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Tajomaru – Avenging Blade (2009,Japan)

25/09/2011

Director: Hiroyuki Nakano       Starring: Shun Oguri, Yuki Shibamoto, Kei Tanaka

Tajomaru, in case you didn’t know, is the famous forest bandit from Rashomon and the man whose trial forms the basis of that story of different perspectives as each of the witnesses at the trial recount a different version of events. Tajomaru – The Avenging Blade, as you might imagine, owes rather a lot to Rashomon, riffing on it’s themes and concepts within a period Samurai piece that has been made in a somewhat contemporary style.

Naomitsu Hatakeyama (Shun Oguri) is the younger brother of the next in line to the office of Deputy to the Shogun. As a child, he saves a young thief , Sakuramaru (Kei Tanaka), from punishment. Sakuramara becomes like a brother to them. When the time comes for Naomitsu’s brother to become Deputy, Sakuramaru (who has gained the favour of the Shogun) betrays the family in order to become Deputy himself. Whilst on the run, Naomitsu has a chance encounter with Tajomaru (a mischievous performance by Hiroki Matsukata that steals the film) and subsequently becomes a bandit himself. When he learns of Sakuramara’s plot he must make a difficult choice – keep the freedom that a life of banditry has given him or return to the strictures of court life to reclaim the title that is rightfully his?

As far as Samurai films go, this is no 13 Assassins. Tonally, it is all over the place drifting from serious drama to action movie to comedy with little regard for how the scenes sit together. There is an anachronistic score which sometimes works (a sword fight being scored with faintly industrial electronic music seems to work) but mostly fails to impress, especially the pop punk nonsense that accompanies the bandit’s antics when they are out on the rob. This is hardly as cringeworthy as the utterly out of place and somewhat bizarre ‘bandit rap’ (I kid you not) which they may well have gotten away with in a film that had declared itself to be overtly comic but here really jars when it’s dropped in between the deadly serious betrayal/vengeance/lost love drama.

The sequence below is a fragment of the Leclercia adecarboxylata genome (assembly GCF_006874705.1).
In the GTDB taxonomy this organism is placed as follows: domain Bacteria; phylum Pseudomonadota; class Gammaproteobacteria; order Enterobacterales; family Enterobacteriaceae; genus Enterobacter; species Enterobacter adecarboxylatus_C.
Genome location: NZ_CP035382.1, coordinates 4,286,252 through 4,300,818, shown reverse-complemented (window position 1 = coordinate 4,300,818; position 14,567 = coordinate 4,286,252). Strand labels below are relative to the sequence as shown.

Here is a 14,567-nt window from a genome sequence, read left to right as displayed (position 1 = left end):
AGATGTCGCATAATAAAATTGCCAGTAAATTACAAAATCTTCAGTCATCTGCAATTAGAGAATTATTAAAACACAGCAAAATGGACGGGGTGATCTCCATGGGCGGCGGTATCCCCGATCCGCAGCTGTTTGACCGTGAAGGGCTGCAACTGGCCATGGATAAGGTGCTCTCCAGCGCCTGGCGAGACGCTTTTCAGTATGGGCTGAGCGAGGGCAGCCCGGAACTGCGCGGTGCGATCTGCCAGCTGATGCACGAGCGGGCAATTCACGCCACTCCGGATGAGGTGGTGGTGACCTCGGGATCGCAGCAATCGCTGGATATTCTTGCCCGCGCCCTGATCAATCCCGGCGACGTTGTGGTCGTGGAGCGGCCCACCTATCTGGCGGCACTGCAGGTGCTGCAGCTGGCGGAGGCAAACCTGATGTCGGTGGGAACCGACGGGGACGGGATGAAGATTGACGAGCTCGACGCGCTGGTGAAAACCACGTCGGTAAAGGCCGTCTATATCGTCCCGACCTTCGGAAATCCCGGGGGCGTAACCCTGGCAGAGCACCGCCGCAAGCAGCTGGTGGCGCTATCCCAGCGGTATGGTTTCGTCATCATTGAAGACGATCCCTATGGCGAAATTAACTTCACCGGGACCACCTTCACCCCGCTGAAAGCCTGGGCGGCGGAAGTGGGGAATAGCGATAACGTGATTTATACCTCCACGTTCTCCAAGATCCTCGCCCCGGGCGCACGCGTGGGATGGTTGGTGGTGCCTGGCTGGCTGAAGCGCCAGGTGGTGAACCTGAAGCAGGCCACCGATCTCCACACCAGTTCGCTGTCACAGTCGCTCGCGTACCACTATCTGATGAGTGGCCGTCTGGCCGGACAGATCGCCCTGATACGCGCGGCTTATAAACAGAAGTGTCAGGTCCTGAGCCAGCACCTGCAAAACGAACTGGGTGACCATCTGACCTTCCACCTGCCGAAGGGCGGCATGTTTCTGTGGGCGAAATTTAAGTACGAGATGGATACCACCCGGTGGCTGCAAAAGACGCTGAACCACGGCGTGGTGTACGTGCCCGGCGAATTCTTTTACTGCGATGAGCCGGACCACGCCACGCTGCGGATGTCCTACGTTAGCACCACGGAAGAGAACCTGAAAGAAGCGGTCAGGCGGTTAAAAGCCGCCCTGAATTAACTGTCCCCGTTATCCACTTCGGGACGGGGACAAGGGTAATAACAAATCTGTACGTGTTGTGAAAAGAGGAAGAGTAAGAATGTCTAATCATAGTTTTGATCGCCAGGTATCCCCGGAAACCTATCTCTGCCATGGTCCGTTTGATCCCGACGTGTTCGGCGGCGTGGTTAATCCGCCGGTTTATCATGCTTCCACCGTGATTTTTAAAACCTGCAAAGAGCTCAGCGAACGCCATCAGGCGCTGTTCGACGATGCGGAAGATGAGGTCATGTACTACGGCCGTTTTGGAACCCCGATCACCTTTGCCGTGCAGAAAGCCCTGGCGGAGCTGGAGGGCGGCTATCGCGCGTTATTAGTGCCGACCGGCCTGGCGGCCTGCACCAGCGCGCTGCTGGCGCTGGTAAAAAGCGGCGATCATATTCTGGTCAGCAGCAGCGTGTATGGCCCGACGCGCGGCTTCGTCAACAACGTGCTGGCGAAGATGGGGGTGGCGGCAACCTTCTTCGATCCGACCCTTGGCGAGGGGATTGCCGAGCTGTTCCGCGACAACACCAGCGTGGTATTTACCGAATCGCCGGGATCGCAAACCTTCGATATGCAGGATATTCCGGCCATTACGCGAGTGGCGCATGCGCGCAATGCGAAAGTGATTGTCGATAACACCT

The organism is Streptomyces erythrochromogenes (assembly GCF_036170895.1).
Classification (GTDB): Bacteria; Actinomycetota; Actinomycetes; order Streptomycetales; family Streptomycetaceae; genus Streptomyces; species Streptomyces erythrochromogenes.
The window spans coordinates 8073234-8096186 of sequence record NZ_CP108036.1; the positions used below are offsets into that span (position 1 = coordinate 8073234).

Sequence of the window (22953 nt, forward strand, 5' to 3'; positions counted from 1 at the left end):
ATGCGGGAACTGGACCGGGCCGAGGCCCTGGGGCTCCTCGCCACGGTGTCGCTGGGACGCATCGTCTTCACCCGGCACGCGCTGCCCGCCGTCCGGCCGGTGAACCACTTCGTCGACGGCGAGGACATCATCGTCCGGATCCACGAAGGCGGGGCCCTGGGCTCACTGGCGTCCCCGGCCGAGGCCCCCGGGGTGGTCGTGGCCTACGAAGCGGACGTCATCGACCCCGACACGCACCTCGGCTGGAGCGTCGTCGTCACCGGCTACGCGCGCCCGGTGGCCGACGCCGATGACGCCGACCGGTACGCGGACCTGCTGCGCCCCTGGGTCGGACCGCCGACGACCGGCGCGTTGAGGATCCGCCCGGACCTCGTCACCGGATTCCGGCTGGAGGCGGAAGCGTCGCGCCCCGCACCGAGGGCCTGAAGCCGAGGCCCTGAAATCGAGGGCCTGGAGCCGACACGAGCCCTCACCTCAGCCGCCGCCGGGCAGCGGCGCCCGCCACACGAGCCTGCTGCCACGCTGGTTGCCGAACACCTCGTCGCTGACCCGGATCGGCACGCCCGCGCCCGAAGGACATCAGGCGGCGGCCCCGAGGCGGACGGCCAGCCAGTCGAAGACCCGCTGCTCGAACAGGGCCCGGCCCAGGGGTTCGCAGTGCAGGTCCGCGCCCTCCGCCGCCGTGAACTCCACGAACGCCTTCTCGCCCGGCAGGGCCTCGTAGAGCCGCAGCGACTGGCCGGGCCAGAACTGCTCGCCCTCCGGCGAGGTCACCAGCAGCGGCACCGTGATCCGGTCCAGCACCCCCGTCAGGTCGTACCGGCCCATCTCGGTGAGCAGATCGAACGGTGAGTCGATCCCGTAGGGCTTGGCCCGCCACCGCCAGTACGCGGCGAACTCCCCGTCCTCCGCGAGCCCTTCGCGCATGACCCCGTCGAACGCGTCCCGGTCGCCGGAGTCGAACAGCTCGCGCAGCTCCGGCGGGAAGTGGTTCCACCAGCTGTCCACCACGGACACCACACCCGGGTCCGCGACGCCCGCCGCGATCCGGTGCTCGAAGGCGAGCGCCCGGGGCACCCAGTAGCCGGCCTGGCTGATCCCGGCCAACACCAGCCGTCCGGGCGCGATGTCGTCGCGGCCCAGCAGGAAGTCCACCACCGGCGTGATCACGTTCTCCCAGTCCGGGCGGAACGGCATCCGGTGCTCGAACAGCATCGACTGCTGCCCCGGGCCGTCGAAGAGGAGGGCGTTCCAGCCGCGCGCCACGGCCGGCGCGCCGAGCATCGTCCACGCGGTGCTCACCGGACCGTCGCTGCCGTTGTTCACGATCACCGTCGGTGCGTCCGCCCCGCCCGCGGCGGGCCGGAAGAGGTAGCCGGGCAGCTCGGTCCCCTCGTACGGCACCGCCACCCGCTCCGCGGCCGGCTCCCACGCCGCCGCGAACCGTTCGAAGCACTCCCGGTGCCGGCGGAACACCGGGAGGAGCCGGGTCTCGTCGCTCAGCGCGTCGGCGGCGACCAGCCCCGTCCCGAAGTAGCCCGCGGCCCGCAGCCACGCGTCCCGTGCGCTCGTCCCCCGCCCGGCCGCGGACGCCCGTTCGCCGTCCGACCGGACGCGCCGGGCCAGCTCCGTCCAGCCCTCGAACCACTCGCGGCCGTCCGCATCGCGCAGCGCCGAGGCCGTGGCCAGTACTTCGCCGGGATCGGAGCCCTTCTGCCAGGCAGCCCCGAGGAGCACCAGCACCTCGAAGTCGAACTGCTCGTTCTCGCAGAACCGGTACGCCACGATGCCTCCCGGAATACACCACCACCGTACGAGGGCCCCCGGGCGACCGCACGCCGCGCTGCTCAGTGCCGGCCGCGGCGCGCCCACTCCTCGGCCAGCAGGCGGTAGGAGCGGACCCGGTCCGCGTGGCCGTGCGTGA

To be honest I quite liked the more light hearted moments of the film. I think I would have preferred if it had kept this tone throughout as it fails to fully deliver on the harder elements, although how much of that is due to the fact it can’t make up its mind what sort of film it wants to be I can’t be sure. Action wise, the fight scenes are competent, falling short of spectacular but definitely satisfactory. Naomitsu’s duel with Tajomaru is particularly good as is the scene where his bandit brother’s kick off with Sakuramaru’s henchmen. By and large it’s low impact, bloodless stuff that for some reason made me think of the seminal seventies Japanese TV series Monkey.

The Rashomon references come back into play with the attempts at complexity between the characters as they judge each other’s motivations without being in possession of all the facts but to be honest the flashbacks and narrative strands that reveal the truth to Naomitsu feel like a heavy handed affectation in an effort to continue the association with that (far superior) story rather than a convincing element of this one. Once again the film suffers for a lack of clear vision, not sure whether it wants to be big, dumb and full of fun or some kind of clever comment on the nature of honesty and betrayal, failing to fulfill either remit in the process.

Despite all this I did actually enjoy Tajomaru. As a piece of disposable entertainment you could do a lot worse and there’s just enough substance here to make it worth your time. If you have the choice though I would suggest watching Kurosawa’s 1950 Rashomon or, if only for the sake of novelty, the actually rather good and I think largely unknown 1964 Wild West remake The Outrage (starring Edward G Robinson, Paul Newman and William Shatner no less) as either will prove more stimulating than Tajomaru.

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